• A man with a moustache may never kiss a woman in public.
  • One-armed piano players must perform for free.
  • Kisses may last for no more than five minutes.
  • In Dubuque, any hotel in the city limits must have a water bucket and a hitching post in front of the building.
  • Marshalltown forbids horses to eat fire hydrants.

If these comical, yet ridiculous laws are still in existence (some are now repealed), can you imagine just how many ‘violations’ have occurred since they were implemented? Having such laws or ordinances legislated to control harmless acts within our towns and state borders are quite meaningless, don’t you think?

So then, why are we not concerned about having legitimate legislation that attempts to protect every patient from harm, even when the harm is mostly ‘silent’ and assumed to be unintended? Allow me to explain…

If the Centers for Disease Control (CDC) were to include preventable medical errors in hospitals as a category, it would be the third leading cause of death in the United States, behind heart disease and cancer. When it comes to reporting these mistakes around the country, however, doctors and nurses have been fired when they speak up. This code of silence is, to say the least, deafening. Medical errors, no doubt, have become THE ‘silent killer.’

In its 1999 “To Err Is Human” report, the Institute of Medicine (IOM) called for a nationwide, mandatory reporting system for state governments to collect standardized information about “adverse medical events” resulting in death and serious harm. Interestingly, this call for a national reporting system was not implemented.

However, as of November 2014, 27 states and the District of Columbia now have variations of authorized adverse event reporting systems. Oregon’s reporting system is voluntary. As of this January, Texas now reports such events. Many of Iowa’s neighboring states, such as Illinois, Minnesota and South Dakota have reporting requirements.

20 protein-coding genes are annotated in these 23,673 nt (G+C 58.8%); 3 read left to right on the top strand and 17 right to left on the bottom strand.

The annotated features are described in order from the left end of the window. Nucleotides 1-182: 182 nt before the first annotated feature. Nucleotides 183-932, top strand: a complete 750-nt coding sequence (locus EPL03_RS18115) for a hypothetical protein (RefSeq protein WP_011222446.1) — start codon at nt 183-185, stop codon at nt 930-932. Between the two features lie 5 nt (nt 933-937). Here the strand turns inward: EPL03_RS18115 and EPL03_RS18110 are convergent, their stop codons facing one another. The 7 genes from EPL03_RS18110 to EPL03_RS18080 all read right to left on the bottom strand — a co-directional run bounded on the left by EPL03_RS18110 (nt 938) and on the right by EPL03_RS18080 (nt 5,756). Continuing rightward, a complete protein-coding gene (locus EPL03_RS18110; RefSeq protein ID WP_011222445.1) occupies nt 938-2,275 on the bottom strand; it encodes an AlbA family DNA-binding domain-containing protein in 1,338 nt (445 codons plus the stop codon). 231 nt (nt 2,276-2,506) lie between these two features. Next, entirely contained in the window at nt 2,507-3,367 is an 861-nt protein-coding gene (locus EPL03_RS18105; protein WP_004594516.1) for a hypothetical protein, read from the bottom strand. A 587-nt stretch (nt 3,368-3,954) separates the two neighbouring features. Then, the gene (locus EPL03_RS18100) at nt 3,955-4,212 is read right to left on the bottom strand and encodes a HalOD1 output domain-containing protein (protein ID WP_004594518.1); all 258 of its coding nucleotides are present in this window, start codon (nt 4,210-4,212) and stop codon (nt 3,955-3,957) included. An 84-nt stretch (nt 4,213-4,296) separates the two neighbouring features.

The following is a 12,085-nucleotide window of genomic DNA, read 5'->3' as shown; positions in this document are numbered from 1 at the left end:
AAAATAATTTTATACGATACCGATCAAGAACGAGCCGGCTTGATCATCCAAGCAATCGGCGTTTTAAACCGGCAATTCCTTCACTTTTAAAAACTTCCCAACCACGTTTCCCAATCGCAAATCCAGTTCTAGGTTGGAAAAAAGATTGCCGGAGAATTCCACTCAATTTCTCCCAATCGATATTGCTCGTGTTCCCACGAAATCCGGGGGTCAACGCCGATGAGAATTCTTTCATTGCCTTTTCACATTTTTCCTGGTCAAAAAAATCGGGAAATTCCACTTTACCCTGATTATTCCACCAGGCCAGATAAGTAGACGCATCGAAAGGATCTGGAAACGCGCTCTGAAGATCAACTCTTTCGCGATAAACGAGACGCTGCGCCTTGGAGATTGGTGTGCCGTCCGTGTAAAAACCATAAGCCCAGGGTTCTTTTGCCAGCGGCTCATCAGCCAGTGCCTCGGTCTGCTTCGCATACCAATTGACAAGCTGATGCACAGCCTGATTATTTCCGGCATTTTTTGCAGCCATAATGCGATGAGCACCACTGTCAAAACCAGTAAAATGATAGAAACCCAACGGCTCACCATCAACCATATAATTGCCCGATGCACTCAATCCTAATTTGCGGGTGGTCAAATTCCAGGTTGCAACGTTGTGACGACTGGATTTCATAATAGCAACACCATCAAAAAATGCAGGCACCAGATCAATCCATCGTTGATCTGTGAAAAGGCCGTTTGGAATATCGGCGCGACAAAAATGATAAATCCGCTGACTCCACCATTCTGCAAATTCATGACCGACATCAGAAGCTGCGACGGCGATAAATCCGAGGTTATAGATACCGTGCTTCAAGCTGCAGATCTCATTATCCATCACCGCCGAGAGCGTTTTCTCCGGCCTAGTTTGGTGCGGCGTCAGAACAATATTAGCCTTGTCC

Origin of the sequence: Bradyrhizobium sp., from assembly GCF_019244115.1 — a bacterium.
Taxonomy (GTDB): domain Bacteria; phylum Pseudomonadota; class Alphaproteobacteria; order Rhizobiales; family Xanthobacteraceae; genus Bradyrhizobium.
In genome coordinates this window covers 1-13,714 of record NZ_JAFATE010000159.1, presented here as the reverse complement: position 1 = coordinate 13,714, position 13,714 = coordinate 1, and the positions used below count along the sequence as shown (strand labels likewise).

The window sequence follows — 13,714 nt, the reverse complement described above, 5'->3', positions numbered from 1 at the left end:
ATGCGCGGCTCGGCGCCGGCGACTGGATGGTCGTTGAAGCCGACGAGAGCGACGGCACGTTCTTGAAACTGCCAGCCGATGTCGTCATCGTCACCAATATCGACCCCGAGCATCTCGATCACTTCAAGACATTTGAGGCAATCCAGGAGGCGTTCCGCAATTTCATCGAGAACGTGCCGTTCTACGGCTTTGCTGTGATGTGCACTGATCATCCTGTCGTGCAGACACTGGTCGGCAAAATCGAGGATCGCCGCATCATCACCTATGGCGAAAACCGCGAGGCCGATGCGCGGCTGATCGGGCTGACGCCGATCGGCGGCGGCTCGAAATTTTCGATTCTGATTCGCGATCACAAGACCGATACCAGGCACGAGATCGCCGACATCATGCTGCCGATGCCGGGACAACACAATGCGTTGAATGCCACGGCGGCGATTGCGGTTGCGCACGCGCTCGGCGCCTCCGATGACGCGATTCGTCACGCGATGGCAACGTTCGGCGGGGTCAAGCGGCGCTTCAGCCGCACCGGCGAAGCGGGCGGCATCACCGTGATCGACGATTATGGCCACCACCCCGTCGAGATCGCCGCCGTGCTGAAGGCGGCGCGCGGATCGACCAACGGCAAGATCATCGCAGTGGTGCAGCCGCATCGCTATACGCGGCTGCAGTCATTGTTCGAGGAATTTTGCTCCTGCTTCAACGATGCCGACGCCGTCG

What about Iowa? Not much.

To improve the care we receive, we first must understand how prevalent this problem is in Iowa and elsewhere. In 2010, Harvard published a report in the New England Journal of Medicine indicating that about 25 percent of all patients are harmed by medical mistakes. In 2014, Massachusetts completed a survey of its residents and determined that 23 percent received medical errors.

So are preventable medical errors in Iowa similar to these alarming reports, or is care provided within our borders somehow insulated from the dismal results found elsewhere? That becomes the big question – we simply don’t know. In Iowa, we have no independent trusted source to publicly provide ongoing transparency about this ‘silent killer.’

A quote from noted cancer surgeon, Dr. Marty Makary, refers to the importance of openness and transparency – which easily applies to this particular subject matter:

“Health care costs are not going to be reigned by different ways of financing our system, but by making it more transparent so that patients can fix the system. I’m convinced that the government is not going to fix health care. And doctors are not going to fix health care. It’s going to be the patients.”

There are different ways to scale over this ‘Wall of Silence.’ Perhaps a good, first step may be to establish reporting requirements, much like the other 27 states are now doing. By taking this approach, health workers who desire to do the right thing by reporting errors can be protected from workplace retaliations. Another, more immediate strategy is to ask Iowans about their experiences – a simple process that establishes a baseline for later, more deliberate, actionable solutions to make safety-of-care a statewide priority. To ultimately improve patient safety and quality, public reporting and provider feedback is critical.

We must not tolerate secrecy and demand ‘sunlight’ within the medical care we receive. A preventable medical error becomes egregiously INTENTIONAL when nothing is done to prevent it from occurring again in the future. By staying quiet, opportunities to learn and improve the quality of care will be lost.

Now, well into the 21st Century, it is time to assess which laws best serve our citizens. Limiting a kiss to five minutes does not have the life-changing consequence when compared to addressing and eliminating THE ‘silent killer’ of our time.

Isn’t it time to take action? I welcome your thoughts on this very important issue.